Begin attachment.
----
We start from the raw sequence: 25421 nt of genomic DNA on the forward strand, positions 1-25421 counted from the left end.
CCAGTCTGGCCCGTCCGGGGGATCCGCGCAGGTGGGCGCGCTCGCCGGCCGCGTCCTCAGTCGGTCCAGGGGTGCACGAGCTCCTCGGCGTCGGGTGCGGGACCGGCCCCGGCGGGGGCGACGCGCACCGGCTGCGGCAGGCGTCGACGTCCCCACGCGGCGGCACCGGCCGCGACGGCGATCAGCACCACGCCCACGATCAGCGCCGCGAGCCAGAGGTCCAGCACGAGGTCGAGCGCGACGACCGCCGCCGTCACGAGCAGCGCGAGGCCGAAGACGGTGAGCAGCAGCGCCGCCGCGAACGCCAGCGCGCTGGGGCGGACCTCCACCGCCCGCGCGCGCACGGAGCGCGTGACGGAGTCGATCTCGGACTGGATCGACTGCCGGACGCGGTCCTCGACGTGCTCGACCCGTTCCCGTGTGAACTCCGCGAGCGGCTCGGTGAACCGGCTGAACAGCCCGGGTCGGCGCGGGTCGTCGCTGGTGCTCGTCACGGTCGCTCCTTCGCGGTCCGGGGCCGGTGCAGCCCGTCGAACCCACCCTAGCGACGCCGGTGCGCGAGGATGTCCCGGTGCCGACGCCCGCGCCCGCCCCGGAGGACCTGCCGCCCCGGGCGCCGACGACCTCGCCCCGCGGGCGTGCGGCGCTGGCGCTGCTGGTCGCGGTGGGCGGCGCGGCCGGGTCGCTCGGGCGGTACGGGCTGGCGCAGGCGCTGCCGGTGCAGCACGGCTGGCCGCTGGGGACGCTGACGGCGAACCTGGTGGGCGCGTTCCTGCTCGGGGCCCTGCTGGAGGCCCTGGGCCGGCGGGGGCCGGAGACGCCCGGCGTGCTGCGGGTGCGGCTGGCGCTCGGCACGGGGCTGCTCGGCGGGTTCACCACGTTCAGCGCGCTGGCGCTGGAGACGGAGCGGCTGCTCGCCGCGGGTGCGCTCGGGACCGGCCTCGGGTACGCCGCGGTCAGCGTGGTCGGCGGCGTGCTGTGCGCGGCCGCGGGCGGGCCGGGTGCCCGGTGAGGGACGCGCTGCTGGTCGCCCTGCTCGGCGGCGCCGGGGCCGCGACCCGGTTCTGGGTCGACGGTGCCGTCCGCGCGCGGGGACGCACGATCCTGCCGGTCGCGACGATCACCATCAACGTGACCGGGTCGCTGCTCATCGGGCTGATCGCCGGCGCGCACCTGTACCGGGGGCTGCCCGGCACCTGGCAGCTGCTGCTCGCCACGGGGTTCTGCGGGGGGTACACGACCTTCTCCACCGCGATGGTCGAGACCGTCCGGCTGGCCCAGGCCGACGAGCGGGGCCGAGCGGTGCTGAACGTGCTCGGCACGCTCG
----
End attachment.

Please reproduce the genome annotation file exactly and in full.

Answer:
We start from the raw sequence: 25421 nt of genomic DNA on the forward strand, positions 1-25421 counted from the left end.
CCAGTCTGGCCCGTCCGGGGGATCCGCGCAGGTGGGCGCGCTCGCCGGCCGCGTCCTCAGTCGGTCCAGGGGTGCACGAGCTCCTCGGCGTCGGGTGCGGGACCGGCCCCGGCGGGGGCGACGCGCACCGGCTGCGGCAGGCGTCGACGTCCCCACGCGGCGGCACCGGCCGCGACGGCGATCAGCACCACGCCCACGATCAGCGCCGCGAGCCAGAGGTCCAGCACGAGGTCGAGCGCGACGACCGCCGCCGTCACGAGCAGCGCGAGGCCGAAGACGGTGAGCAGCAGCGCCGCCGCGAACGCCAGCGCGCTGGGGCGGACCTCCACCGCCCGCGCGCGCACGGAGCGCGTGACGGAGTCGATCTCGGACTGGATCGACTGCCGGACGCGGTCCTCGACGTGCTCGACCCGTTCCCGTGTGAACTCCGCGAGCGGCTCGGTGAACCGGCTGAACAGCCCGGGTCGGCGCGGGTCGTCGCTGGTGCTCGTCACGGTCGCTCCTTCGCGGTCCGGGGCCGGTGCAGCCCGTCGAACCCACCCTAGCGACGCCGGTGCGCGAGGATGTCCCGGTGCCGACGCCCGCGCCCGCCCCGGAGGACCTGCCGCCCCGGGCGCCGACGACCTCGCCCCGCGGGCGTGCGGCGCTGGCGCTGCTGGTCGCGGTGGGCGGCGCGGCCGGGTCGCTCGGGCGGTACGGGCTGGCGCAGGCGCTGCCGGTGCAGCACGGCTGGCCGCTGGGGACGCTGACGGCGAACCTGGTGGGCGCGTTCCTGCTCGGGGCCCTGCTGGAGGCCCTGGGCCGGCGGGGGCCGGAGACGCCCGGCGTGCTGCGGGTGCGGCTGGCGCTCGGCACGGGGCTGCTCGGCGGGTTCACCACGTTCAGCGCGCTGGCGCTGGAGACGGAGCGGCTGCTCGCCGCGGGTGCGCTCGGGACCGGCCTCGGGTACGCCGCGGTCAGCGTGGTCGGCGGCGTGCTGTGCGCGGCCGCGGGCGGGCCGGGTGCCCGGTGAGGGACGCGCTGCTGGTCGCCCTGCTCGGCGGCGCCGGGGCCGCGACCCGGTTCTGGGTCGACGGTGCCGTCCGCGCGCGGGGACGCACGATCCTGCCGGTCGCGACGATCACCATCAACGTGACCGGGTCGCTGCTCATCGGGCTGATCGCCGGCGCGCACCTGTACCGGGGGCTGCCCGGCACCTGGCAGCTGCTGCTCGCCACGGGGTTCTGCGGGGGGTACACGACCTTCTCCACCGCGATGGTCGAGACCGTCCGGCTGGCCCAGGCCGACGAGCGGGGCCGAGCGGTGCTGAACGTGCTCGGCACGCTCG